1. PIKACHU ILLUSTRATOR

A Pikachu Illustrator card
stephychu025, eBay

One of the earliest cards to come out of the Pokemon franchise was this promotional card of Pikachu that was given out to winners of an illustration contest in 1998. An estimated 20 to 39 copies were issued. In late 2016, Heritage Auctions sold one for a whopping $54,970. In 2017, an eBay seller was asking $100,000 for a card graded by professional authenticators to be in virtually perfect condition.

2. CHARIZARD

A first edition Charizard Pokemon card
bakemat_0, eBay

This dragon-esque creature was first seen in 1999. Nearly 20 years later, a perfect “10” graded card sold for $11,999.  

3. MASTER’S KEY PRIZE CARD

A Pokemon Master's Key card
ebirdman, eBay

Given out during a 2010 card championship in Japan, only 34 copies of the Master's Key Prize Card are thought to exist. The scarcity helps the cards fetch four figures when they're spotted on the open market.

4. PRE-RELEASE RAICHU

A Pokemon Raichu card
sken1851, eBay

Collectors love cards that were never intended for public distribution, and this Raichu card fits the bill. Although unconfirmed, Pokemon lore has it that product distributor Wizards of the Coast made just 10 of these Raichu cards for their employees and stamped “pre release” on the front. While it’s rarely offered for sale, collectors believe it can fetch up to $10,000.

5. POKEMON SNAP CARDS

A Pokemon Snap card
base_set_sales, eBay

In a bit of product synergy, Nintendo’s 1999 N64 game, Pokemon Snap, ran a promotion in which players could take a “candid” shot of Pokemon in the game and send it in to a Japanese magazine. Winners would have the image placed on a card. Due to their rarity, the Snaps have reportedly sold for over $8000.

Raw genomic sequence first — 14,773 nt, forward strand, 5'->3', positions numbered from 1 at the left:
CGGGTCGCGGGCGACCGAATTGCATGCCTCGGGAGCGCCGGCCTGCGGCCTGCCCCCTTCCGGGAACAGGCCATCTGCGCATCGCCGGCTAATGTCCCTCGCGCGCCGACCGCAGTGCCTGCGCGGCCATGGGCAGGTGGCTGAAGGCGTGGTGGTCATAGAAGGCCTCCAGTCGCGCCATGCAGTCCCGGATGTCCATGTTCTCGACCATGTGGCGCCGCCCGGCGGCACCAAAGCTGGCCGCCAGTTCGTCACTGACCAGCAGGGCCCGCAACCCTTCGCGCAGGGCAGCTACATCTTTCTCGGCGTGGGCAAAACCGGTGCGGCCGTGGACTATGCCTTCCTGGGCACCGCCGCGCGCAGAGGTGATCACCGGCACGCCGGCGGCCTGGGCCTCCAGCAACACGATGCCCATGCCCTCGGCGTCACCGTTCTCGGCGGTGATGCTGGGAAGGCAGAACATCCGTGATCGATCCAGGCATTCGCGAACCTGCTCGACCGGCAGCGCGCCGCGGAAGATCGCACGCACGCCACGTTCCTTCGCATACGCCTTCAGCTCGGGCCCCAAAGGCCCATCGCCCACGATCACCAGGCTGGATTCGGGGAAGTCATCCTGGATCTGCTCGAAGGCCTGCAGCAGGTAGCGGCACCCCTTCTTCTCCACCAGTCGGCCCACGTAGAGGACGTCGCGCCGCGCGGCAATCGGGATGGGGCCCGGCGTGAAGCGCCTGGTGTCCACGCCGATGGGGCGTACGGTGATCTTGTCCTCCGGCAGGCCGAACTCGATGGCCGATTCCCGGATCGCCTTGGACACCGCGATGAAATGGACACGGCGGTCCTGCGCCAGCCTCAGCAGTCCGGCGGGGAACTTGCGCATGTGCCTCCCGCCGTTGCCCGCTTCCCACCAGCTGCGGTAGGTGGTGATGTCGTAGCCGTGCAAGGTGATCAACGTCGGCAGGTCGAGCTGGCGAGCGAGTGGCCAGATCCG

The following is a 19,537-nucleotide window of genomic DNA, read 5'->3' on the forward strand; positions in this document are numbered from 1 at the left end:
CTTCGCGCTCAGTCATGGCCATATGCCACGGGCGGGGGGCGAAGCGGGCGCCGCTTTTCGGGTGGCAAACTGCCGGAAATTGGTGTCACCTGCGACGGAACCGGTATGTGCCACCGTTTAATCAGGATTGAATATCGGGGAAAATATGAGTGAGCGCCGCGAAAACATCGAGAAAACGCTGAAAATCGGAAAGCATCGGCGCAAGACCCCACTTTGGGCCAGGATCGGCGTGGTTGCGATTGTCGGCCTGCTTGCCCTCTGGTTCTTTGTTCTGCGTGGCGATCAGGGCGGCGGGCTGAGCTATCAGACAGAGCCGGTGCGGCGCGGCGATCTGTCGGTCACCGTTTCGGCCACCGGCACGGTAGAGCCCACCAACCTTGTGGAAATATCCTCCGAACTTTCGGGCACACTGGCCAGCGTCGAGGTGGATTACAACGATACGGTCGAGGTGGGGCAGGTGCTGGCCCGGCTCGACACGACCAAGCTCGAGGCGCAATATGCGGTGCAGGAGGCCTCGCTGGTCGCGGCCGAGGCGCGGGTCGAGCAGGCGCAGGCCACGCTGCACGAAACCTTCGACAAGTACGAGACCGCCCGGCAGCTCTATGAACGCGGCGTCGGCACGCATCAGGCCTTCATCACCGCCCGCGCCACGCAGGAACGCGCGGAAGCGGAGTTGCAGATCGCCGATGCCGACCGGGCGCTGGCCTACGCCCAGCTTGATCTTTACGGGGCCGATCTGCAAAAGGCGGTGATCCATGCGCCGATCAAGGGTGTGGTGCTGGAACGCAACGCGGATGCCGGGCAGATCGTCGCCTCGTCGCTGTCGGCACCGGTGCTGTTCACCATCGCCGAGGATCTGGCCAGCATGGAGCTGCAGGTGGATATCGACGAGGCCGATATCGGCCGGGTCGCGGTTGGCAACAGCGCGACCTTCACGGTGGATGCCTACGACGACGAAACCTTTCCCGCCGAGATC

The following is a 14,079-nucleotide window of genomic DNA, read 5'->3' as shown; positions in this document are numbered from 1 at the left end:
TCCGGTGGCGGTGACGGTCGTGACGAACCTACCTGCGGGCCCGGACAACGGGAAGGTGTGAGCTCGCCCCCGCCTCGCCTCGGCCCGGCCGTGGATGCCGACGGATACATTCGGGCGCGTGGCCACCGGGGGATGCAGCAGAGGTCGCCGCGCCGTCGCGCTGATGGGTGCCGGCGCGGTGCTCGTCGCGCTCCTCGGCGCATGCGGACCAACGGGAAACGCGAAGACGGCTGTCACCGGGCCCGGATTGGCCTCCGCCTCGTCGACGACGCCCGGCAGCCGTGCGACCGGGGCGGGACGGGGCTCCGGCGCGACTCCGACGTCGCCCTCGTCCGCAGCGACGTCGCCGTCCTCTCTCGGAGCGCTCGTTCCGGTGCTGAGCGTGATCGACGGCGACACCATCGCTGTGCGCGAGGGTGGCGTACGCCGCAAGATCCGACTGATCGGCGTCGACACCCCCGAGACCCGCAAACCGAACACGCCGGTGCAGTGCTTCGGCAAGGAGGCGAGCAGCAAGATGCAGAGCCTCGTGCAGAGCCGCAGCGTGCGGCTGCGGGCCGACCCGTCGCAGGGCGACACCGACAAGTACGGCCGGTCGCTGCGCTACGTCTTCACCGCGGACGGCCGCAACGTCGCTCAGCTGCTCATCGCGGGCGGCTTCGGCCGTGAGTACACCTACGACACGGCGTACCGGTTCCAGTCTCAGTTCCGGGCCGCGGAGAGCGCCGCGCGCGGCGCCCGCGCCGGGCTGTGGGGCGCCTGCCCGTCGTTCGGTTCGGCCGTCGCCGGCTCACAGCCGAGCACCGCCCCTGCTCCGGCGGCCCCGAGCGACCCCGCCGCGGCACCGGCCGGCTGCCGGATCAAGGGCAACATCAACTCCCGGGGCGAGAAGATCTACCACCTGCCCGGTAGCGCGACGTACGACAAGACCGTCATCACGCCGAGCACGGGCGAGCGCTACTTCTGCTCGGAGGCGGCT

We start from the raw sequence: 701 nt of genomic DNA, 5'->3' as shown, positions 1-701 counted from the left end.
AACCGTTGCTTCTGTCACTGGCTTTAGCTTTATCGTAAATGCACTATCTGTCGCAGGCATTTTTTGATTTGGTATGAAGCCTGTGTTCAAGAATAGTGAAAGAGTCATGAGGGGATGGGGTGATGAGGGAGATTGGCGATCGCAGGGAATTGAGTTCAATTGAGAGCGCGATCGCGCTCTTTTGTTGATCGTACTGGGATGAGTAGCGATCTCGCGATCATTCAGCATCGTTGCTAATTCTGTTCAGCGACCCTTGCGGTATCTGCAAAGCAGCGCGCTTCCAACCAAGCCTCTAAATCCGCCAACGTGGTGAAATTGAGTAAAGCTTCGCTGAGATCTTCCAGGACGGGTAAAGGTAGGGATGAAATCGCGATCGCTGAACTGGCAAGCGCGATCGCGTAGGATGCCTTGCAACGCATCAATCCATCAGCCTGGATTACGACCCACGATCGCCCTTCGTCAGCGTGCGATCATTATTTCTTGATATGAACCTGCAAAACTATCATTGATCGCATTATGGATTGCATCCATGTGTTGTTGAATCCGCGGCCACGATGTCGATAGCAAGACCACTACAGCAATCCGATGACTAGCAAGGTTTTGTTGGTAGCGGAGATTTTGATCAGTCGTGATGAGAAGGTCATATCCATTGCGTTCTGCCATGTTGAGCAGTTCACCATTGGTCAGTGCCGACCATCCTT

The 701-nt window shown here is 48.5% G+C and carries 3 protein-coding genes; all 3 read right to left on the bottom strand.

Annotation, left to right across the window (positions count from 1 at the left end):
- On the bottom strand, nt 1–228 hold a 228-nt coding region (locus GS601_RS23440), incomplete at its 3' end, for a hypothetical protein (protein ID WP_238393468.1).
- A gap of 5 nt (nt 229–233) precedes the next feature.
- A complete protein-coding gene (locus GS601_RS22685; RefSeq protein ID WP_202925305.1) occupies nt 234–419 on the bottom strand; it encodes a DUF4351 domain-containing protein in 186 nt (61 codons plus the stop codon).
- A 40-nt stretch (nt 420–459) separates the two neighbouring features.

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Radio Flyer
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Pop Culture
Tiny Star Wars Fans Can Now Cruise Around in Their Very Own Landspeeders
Original image
Radio Flyer

Some kids collect Hot Wheels, while others own model lightsabers and dream of driving Luke Skywalker’s Landspeeder through a galaxy far, far away. Soon, Mashable reports, these pint-sized Jedis-in-training can pilot their very own replicas of the fictional anti-gravity craft: an officially licensed, kid-sized Star Wars Landspeeder, coming in September from American toy company Radio Flyer.

The Landspeeder has an interactive dashboard with light-up buttons, and it plays sounds from the original Star Wars film. The two-seater doesn’t hover, exactly, but it can zoom across desert sands (or suburban sidewalks) at forward speeds of up to 5 mph, and go in reverse at 2 mph.

The vehicle's rechargeable battery allows for around five hours of drive time—just enough for tiny Star Wars fans to reenact their way through both the original 1977 movie and 1980’s The Empire Strikes Back. (Sorry, grown-up sci-fi nerds: The toy ride supports only up to 130 pounds, so you’ll have to settle for pretending your car is the Death Star.)

Radio Flyer’s Landspeeder will be sold at Toys “R” Us stores. It costs $500, and is available for pre-order online now.

Watch it in action below:

[h/t Mashable]